President Tsai Ing-wen (蔡英文), senior government officials and dignitaries from the US and Japan yesterday paid tribute to the man who led Taiwan’s transition to democracy, former president Lee Teng-hui (李登輝).
Lee, an agricultural economist and politician who devoted his career to building democracy in Taiwan through direct elections and helping create a Taiwanese identity distinct from that of China, passed away on July 30 aged 97.
The main service, held yesterday morning at the chapel of Aletheia University in New Taipei City’s Tamsui District (淡水), was attended by nearly 800 people, including government officials, Lee’s relatives and friends, members of the Presbyterian Church and representatives of foreign governments, including former Japanese prime minister Yoshiro Mori and a delegation led by US Undersecretary of State for Economic Growth, Energy and the Environment Keith Krach.
They wore masks and sat spaced out in pews.
The memorial was also held at two other venues — an auditorium and concert hall at nearby Tamkang Senior High School.
The service was held in accordance with Christian rites — Lee was a Christian — as well as conventions for a deceased president.
Photo: Chien Jung-fong, Taipei Times
Lee, president from 1988 to 2000, shaped the Taiwan of today, Tsai said.
“Confronted with daunting international challenges, he skillfully led the people of Taiwan by promoting pragmatic diplomacy. Taiwan became synonymous with democracy and was catapulted onto the world stage,” Tsai said. “Thanks to his efforts, Taiwan now shines as a beacon of democracy.”
“He was the progenitor of a new era. He led the advancement of Taiwan,” she said, adding that Lee’s life represented the epitome of Taiwan, as the former president had lived through the Japanese colonial era, the period of authoritarianism and then the birth of democracy — of which he was a key figure.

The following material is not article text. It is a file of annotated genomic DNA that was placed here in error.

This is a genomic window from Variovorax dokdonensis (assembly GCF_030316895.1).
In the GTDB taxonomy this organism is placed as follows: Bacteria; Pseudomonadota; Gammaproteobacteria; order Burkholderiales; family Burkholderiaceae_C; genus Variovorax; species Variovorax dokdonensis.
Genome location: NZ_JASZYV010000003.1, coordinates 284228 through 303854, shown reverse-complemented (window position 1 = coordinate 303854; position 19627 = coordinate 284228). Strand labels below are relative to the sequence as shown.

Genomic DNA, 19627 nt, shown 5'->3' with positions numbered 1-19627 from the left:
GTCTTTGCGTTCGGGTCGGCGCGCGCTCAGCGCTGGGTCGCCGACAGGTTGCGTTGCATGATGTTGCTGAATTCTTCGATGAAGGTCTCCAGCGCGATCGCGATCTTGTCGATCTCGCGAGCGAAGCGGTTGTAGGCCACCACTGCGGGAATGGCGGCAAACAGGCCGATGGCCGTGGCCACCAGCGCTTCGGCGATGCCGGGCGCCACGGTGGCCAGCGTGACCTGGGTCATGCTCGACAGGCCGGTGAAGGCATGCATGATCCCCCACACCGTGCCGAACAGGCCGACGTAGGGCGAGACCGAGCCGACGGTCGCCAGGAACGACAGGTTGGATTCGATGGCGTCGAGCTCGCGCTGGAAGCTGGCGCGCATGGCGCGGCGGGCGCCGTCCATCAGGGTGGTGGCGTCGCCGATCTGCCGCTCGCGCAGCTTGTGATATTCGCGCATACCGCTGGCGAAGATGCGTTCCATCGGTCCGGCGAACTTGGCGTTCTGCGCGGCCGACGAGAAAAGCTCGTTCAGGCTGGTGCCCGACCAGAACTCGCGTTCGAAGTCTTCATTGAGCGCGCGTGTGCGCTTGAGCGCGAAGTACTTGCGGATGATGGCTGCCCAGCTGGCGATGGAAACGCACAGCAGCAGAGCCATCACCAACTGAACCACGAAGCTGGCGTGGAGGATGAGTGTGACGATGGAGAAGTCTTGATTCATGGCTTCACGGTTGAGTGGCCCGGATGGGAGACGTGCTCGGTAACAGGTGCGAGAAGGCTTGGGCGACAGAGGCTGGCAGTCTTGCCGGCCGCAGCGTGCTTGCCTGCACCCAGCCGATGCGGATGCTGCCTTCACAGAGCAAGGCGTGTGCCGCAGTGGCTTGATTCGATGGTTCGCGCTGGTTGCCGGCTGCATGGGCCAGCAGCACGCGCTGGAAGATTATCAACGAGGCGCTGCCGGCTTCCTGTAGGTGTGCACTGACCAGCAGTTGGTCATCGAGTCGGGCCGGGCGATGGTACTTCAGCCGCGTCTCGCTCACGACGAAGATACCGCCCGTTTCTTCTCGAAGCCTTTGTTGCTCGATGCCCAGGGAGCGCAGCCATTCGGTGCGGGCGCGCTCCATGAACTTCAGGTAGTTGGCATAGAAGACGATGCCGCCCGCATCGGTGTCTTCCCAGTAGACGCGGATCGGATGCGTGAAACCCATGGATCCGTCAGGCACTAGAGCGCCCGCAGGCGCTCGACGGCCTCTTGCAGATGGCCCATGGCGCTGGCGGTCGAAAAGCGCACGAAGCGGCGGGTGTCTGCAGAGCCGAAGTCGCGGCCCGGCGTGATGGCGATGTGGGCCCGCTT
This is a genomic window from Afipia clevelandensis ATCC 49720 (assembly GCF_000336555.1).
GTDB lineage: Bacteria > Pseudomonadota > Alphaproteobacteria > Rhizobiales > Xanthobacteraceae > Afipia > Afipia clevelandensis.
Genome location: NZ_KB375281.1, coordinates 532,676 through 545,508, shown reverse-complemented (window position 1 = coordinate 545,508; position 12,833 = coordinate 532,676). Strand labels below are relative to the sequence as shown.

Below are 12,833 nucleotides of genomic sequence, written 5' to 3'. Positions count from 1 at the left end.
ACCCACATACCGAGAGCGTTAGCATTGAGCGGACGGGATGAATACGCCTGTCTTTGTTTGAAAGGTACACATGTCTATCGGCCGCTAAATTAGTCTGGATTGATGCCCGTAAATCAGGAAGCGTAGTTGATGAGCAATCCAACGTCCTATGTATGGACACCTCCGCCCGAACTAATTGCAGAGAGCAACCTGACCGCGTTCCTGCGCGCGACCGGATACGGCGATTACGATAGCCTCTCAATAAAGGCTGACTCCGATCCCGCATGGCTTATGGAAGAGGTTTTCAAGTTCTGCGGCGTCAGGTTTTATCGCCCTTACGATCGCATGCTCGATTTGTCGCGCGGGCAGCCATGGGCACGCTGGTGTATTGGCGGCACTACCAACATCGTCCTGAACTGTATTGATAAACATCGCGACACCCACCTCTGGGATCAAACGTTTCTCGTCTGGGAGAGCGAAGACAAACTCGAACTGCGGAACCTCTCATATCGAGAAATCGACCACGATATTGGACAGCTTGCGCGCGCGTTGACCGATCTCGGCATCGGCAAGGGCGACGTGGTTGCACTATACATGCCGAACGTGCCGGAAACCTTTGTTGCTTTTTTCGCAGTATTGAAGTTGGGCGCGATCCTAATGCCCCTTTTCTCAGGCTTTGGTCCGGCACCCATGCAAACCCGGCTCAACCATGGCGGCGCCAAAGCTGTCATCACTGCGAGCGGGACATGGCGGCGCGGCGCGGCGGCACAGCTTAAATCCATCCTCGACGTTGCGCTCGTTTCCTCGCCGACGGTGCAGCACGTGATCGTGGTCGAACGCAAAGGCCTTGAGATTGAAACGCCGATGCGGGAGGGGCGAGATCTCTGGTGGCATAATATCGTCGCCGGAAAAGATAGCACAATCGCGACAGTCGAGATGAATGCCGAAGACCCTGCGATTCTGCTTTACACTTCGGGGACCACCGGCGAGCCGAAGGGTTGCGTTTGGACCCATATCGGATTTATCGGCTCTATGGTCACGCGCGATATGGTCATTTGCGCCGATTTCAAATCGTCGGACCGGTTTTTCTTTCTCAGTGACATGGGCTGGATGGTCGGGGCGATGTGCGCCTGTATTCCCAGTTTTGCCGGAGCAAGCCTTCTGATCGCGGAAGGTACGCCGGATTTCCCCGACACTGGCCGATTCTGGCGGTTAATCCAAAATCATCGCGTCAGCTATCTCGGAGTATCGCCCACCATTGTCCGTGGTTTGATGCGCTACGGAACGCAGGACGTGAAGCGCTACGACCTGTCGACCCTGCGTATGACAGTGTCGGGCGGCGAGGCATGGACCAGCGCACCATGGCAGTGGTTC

“Although Lee has passed away, his spirit will guide successive generations,” Tsai said.
Vice President William Lai (賴清德) and five senior government officials draped the national flag over Lee’s casket after Tsai’s speech.
Former Japanese prime minister Shinzo Abe and the Dalai Lama also paid tribute to the former president.
Lee “planted the roots of democracy and human rights in Taiwan, for which he was praised internationally as ‘Mr Democracy,’ as well as making great contributions to mutual understanding and friendship between Japan and Taiwan,” Japan-Taiwan Exchange Association Chief Representative Hiroyasu Izumi read from a eulogy written by Abe.
He “wholeheartedly lamented Lee’s passing,” Abe wrote.
In a video submitted to the memorial service, the Dalai Lama said that he regretted not being able to attend the service in person due to the COVID-19 pandemic, but he and Lee had been close friends who were genuine with one another.
The Dalai Lama admired Lee for “protecting Taiwan’s democracy and freedom, as well as Chinese culture, with all his strength,” he said.
“As a friend, I often recall him fondly, and as a Buddhist, I often pray for him,” he said.
The Dalai Lama also said it was possible that Lee would one day return to Taiwan through reincarnation, which he hoped would happen even if he and Lee were unable to recognize each other after.
Lee’s body was cremated on Aug. 14. His ashes are to be put to rest on Oct. 7 at the Wuchihshan Military Cemetery in New Taipei City.
Additional reporting by AP and Reuters
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